can a simple list of numbers be copyrighted?

For example the famous RAND book “A Million Random Digits with 100,000 Normal Deviates”:

Obviously the cover and design is covered by copyright but is there anything stopping anyone from stripping those off, putting their own cover on it and selling it? Legally I mean, obviously it would make no economic sense to do so. This page indicates “works without an author / facts” cannot be copyrighted:

From that page: “a work has to have a requisite level of creativity in order to qualify for copyright protection and if a work is just a repetition of facts without any creativity, it isn’t protected. This is true even if a great deal of effort went into making the product, as with a phone book.”

What says the dope?

Any book is a simple list of ASCII numbers. And yeah, it can be copyrighted.

Those numbers represent a set of characters which may or may not be copyrightable.


So, the question is: when is it not copyrightable? (Assuming it bears no previous copyright).

Allright, Exapno answered my question lawyerly. So a phone book is not protected by copyright? Never would have guessed.

Flash Boys, by Michael Lewis, recounts an incident where a code writer for one of New York’s biggest investment firms downloaded a substantial amount of public domain code from an internet site, changed a few zeroes and ones, used it at work and then uploaded it to a secure server in Germany. He was arrested by the FBI for espionage because the firm regarded every bit of that code as theirs, and proprietary work. The guy is, I think, still in prison. It’s simply a list of ones and zeroes, so yeah.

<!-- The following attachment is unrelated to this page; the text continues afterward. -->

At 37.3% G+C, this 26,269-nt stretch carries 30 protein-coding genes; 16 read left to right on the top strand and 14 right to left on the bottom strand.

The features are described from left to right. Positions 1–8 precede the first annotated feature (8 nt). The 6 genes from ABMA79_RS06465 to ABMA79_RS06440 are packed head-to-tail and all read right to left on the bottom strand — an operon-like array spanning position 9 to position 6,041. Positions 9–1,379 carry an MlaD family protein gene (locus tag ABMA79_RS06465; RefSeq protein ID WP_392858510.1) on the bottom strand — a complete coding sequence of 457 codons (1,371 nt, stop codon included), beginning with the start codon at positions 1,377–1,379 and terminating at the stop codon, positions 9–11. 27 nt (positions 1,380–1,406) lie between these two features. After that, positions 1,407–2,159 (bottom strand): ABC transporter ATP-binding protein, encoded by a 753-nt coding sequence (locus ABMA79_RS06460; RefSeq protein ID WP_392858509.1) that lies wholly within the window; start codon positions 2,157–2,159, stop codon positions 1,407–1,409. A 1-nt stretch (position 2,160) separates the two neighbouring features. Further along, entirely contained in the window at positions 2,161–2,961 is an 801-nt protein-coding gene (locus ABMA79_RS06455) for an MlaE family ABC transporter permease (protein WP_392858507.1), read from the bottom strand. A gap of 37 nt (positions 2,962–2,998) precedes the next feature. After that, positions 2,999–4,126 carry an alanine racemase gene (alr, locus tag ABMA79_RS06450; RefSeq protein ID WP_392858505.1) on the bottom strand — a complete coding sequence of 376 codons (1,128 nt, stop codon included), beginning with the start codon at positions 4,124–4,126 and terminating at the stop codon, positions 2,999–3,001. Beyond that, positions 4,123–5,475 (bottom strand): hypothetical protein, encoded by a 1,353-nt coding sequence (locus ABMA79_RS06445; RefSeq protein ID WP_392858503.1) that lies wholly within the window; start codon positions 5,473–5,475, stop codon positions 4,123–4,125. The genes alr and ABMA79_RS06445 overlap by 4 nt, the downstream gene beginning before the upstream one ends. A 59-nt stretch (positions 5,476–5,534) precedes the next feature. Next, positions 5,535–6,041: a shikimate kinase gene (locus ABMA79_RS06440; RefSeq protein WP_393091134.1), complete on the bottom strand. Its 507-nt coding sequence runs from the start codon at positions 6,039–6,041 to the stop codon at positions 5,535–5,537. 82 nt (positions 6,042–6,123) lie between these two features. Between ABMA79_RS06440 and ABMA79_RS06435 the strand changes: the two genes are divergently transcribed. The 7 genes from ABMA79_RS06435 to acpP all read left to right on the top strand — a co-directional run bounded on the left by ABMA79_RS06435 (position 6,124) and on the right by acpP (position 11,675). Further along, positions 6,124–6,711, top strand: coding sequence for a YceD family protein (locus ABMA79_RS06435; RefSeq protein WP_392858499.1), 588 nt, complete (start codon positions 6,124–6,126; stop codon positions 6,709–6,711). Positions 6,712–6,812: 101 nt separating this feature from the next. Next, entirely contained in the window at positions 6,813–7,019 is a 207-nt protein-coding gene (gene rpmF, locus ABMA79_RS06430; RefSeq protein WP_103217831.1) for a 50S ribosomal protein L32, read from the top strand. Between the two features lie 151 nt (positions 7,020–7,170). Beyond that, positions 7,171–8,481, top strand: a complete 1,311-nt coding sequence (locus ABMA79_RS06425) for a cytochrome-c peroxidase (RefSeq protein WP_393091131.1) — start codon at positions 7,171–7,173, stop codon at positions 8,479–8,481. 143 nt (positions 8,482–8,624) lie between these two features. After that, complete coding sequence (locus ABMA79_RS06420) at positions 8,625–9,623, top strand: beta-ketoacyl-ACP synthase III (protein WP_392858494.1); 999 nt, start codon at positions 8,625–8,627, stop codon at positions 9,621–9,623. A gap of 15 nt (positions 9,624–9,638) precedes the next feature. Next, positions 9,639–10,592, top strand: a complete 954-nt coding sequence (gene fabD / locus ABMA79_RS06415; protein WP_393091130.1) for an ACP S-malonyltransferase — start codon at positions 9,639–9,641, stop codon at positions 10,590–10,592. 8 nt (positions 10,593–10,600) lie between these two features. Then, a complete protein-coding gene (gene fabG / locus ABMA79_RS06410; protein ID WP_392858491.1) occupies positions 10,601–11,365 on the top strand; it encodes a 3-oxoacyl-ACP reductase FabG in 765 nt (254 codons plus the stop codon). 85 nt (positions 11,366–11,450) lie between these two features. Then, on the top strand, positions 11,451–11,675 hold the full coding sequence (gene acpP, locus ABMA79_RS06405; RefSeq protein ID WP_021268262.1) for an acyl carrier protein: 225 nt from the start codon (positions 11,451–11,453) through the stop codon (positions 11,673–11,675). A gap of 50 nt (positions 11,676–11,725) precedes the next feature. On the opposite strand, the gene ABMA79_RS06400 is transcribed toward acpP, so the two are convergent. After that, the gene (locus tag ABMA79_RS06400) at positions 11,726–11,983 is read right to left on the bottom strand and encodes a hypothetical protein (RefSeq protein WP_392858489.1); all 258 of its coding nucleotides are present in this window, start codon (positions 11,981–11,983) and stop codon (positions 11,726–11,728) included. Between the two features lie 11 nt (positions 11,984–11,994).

Those ones and zeroes represent something else. It’s the something else that is copyrighted. You don’t copyright characters or numbers, or even an ordered set of them, you copyright the unique original creative work that they represent.

I don’t doubt this; but it sounds very much like the dogma of transubstantiation…

In the Feist case, 499 U.S. 340 (1991), the Supreme Court said that an alphabetic arrangement of names and numbers, as found in a phone book, did not exhibit the required originality to be protectible.

Undoubtedly that rule would apply to a list of numbers arranged in order. Whether it would apply to ones arranged in random order is an interesting question, but unless the arrangement had been done by a human to express something, Finnegan’s Wake style, I predict the answer would be not copyrightable.

Would this have something to do with the work being composed of numbers rather than words?
Would the short poem: banana showdown copyright morning banana less copyright monday crown be more likely to be deemed as copyrightable than the number sequence 1 2 3 4 1 5 3 6 7 ?

While a list of phone numbers may not be copyright able, there are other copyright able things in a phone book - for example, layout, font. In other countries there are also database rights - see the UK for example.

Well then lets take another example. I do a 3D scan of an object in a format which outputs X,Y,Z coordinates of the points of a real physical object, say a teapot. There is zero creativity involved, its a set of measurements merely a “list of facts”. According to this principle it also can’t be copyrighted?